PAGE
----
When Russ Britt started having blurred vision in his left eye, he didn’t think a trip the eye doctor would end up with a diagnosis of multiple sclerosis.
Britt’s eye doctor referred him to a doctor who ordered an MRI and he was diagnosed with MS as a result of tests.
Britt, a Naples resident for 30 years, has been coping with the disease for two years.
The cause of MS is still unknown to researchers. It attacks the immune cells and tricks them into attacking the nervous system.
The nerves are damaged on the process and their impulses slow or stop. The result is debilitation symptoms that affect almost every function of the body.
Birtt’s pain is constant — causing problems with his ability to walk, talk, see, plus arm and hand coordination.
Britt. 40, is part of a movement in Idaho to give voters a chance to get the medical marijuana choice on the ballot for November’s election.
The Idaho Medical Choice Act, as it is called, is being promoted by Compassionate Idaho, the national organization for Repeal of Marijuana Laws and Idaho Moms for Marijuana.
Opponents of the Idaho Medical Choice Act argue that it is too dangerous to use, lacks FDA approval, and that various legal drugs make marijuana use unnecessary.
They say marijuana is addictive, leads to harder drug use, interferes with fertility, impairs driving ability, and injures the lungs, immune system, and brain. They say that medical marijuana is a front for drug legalization and recreational use.
Proponents of medical marijuana argue that it can be a safe and effective treatment for the symptoms of cancer, AIDS, multiple sclerosis, pain, glaucoma, epilepsy and other conditions.
They cite dozens of peer-reviewed studies, prominent medical organizations, major government reports, and the use of marijuana as medicine throughout world history.
“I have collected about 120 signatures per meet and greet; I get more when I am at an event,” Britt said.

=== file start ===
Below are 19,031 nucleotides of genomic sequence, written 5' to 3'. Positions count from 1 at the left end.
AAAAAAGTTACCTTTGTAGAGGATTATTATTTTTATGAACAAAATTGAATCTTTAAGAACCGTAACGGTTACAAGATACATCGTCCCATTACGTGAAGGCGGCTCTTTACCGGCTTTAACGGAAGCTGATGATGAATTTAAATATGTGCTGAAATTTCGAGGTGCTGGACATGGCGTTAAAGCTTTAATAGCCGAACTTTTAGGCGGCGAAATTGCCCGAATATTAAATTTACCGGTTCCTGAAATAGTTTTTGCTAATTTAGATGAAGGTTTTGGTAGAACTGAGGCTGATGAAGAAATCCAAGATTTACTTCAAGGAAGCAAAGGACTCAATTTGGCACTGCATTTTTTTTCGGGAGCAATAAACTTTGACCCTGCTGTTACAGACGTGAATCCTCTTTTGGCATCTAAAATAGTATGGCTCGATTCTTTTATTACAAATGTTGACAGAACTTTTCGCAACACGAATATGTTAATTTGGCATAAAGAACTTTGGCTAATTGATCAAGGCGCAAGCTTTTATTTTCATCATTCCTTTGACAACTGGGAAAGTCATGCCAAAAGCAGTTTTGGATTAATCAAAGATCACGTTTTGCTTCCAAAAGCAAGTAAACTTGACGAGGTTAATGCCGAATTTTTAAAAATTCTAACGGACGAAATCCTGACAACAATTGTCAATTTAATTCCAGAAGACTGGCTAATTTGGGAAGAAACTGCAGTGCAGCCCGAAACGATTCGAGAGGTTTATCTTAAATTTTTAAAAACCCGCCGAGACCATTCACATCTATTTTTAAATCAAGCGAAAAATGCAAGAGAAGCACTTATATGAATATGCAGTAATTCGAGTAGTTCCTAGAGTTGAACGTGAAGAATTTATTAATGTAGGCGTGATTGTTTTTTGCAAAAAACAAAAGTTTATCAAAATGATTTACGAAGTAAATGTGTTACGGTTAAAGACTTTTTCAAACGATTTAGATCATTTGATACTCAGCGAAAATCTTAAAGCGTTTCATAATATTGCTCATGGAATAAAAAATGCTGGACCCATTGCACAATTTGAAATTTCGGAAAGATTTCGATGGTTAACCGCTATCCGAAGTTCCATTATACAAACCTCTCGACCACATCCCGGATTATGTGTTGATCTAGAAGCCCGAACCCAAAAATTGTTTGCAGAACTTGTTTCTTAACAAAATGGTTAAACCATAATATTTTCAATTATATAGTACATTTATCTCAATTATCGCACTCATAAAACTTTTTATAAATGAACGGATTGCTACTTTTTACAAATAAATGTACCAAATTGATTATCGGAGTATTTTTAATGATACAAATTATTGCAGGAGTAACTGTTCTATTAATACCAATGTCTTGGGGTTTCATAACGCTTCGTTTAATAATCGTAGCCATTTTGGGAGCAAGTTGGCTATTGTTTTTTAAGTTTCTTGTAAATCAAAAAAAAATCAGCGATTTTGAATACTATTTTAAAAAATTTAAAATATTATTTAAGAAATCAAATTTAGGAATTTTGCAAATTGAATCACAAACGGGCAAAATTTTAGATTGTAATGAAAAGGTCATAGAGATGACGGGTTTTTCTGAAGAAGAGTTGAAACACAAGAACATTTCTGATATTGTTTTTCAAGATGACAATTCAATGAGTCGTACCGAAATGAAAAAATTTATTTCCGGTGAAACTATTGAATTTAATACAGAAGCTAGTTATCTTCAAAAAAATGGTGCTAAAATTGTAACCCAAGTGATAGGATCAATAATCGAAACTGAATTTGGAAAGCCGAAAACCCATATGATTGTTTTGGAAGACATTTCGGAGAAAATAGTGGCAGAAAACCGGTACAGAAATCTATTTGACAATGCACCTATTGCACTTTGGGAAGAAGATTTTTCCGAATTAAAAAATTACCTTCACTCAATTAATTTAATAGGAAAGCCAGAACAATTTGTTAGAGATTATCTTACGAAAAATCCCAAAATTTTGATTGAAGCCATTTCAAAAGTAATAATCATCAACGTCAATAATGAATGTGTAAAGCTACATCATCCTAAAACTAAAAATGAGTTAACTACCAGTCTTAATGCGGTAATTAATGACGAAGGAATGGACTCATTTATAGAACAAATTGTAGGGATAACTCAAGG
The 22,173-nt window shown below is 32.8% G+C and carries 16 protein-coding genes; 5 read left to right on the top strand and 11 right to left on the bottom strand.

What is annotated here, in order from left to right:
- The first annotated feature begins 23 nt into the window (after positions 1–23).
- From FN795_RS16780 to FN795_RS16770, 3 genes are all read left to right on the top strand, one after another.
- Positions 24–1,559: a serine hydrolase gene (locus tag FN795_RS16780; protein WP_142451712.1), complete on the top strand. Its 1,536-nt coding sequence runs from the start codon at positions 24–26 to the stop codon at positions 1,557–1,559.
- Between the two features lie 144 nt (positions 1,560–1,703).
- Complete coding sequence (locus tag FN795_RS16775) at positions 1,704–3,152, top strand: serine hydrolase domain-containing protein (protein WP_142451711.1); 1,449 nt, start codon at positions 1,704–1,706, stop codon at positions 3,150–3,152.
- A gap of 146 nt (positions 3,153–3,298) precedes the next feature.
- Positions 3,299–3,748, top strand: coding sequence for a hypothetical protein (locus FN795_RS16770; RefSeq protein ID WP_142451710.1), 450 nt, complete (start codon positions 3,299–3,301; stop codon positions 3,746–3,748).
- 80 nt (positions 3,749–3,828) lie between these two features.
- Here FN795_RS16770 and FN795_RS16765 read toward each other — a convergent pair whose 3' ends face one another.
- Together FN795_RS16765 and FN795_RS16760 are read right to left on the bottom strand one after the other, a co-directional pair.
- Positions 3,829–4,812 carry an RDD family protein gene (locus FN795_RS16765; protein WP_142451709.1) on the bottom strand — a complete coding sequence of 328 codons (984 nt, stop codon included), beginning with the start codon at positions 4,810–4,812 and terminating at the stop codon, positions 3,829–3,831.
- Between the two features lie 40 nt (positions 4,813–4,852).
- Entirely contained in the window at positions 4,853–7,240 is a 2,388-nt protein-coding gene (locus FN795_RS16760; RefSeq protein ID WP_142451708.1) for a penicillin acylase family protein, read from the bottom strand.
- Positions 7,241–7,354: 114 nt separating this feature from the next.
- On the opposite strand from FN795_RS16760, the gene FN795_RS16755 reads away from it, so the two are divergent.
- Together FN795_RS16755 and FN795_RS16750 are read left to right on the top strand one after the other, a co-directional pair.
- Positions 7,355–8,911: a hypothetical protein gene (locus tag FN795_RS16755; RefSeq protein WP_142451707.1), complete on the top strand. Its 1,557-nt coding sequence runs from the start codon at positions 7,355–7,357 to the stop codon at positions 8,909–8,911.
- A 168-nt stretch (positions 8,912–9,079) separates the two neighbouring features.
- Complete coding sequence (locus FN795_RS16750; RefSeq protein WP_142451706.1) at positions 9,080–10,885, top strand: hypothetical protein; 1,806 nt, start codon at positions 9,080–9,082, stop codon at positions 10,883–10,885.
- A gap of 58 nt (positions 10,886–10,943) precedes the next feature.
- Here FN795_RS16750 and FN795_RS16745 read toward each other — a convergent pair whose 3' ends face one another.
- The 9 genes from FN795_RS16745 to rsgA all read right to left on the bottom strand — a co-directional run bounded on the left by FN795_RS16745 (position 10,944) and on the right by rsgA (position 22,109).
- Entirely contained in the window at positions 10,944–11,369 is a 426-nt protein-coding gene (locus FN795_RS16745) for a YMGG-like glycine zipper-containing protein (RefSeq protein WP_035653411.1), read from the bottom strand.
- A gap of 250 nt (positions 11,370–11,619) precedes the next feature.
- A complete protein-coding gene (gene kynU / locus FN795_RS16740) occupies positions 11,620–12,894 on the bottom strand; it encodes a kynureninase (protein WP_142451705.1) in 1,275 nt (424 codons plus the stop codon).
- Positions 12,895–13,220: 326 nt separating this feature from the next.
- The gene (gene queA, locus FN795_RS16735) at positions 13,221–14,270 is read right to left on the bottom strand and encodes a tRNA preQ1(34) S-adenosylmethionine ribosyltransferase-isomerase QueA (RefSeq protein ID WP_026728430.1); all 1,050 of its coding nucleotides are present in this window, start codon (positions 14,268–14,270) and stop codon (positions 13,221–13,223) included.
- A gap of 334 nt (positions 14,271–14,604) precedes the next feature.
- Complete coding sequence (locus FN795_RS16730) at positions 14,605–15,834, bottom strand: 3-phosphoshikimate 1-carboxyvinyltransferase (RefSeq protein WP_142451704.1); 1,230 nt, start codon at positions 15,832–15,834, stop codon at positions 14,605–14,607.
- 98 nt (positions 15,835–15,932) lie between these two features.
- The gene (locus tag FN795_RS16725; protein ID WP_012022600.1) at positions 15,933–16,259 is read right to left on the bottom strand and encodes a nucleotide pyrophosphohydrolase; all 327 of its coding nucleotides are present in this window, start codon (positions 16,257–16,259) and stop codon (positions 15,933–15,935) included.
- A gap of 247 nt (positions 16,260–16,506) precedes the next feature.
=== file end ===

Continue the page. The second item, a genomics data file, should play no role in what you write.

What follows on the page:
Britt wants people to know this is an issue of extreme importance, not only to him, but to many people who suffer debilitating, ongoing or life threatening disease.
“Someone has a friend or family member who has had medical marijuana help them,” he said. “This isn’t about smoking pot.”
Britt said he has used it himself so he know how it works and that it does work. With MS he has to get weekly shots that actually slows down his immune system. The medication causes Britt severe side effects. The marijuana helps him cope with these side effects which include flu like symptoms and body aches.
He wants people who think the method is taboo to know that smoking marijuana isn’t the only way to receive the medical benefits. It has been used as a tea, in a vaporizer, in cookies or by an eye dropper.
“For people who take chemotherapy, they don’t have an appetite and vaporizers often help them ingest the medical property of marijuana,” said Britt. “Smoking is the least healthy way to ingest it, but for some it is the easiest way.”
Britt said most of the people he comes across believe medical marijuana should be on the ballot, but they are afraid to publicly come forward because of their positions in society.
“I have a friend who works in law enforcement whose mother had cancer and it helped her, but my friend can’t come forward because she is afraid of what people will think,” Britt said.
Britt also pointed out that medical marijuana is legal in Oregon and people in Idaho go across the state line to get it, money that could be coming to Idaho is going to Oregon.
In Oregon, marijuana still remains a controlled substance under state law for non-medical marijuana cardholders, and possession, cultivation, and delivery are illegal.
However marijuana is legal to use, possess, cultivate, and deliver for patients who have a doctor's prescription and are registered under the auspices of the Oregon Medical Marijuana Program.
In 1972, the US Congress placed marijuana in Schedule I of the Controlled Substances Act because they considered it to have no accepted medical use. Since then, 16 of 50 US states and DC have legalized the medical use of marijuana.
Britt would like to see Idaho become state number 17. He is recruitiing people who would like to help him get this vote on Idaho’s ballot. He encourages anyone who believes medical marijuana is an advantage to people with severe illness should contact him.
He has a petition stand set up ready for events. He has held meet and greets in Sandpoint, Bonners Ferry, Naples and Clark Fork. He would like to organize a group locally to help him spread his message.
Britt is collecting signatures from 8 a.m. and noon on the first and third Saturday of the month at Northwoods Bar and Grill Downtown Naples, and at A.J.’s Lanes the first Wednesday of each month.
He also takes signatures between 5 and 7 p.m., the first Monday of the month at Eichardt’s Pub and Grill in Sandpoint.
For more information, call Russ Britt at 290-8023 or e-mail him at email@example.com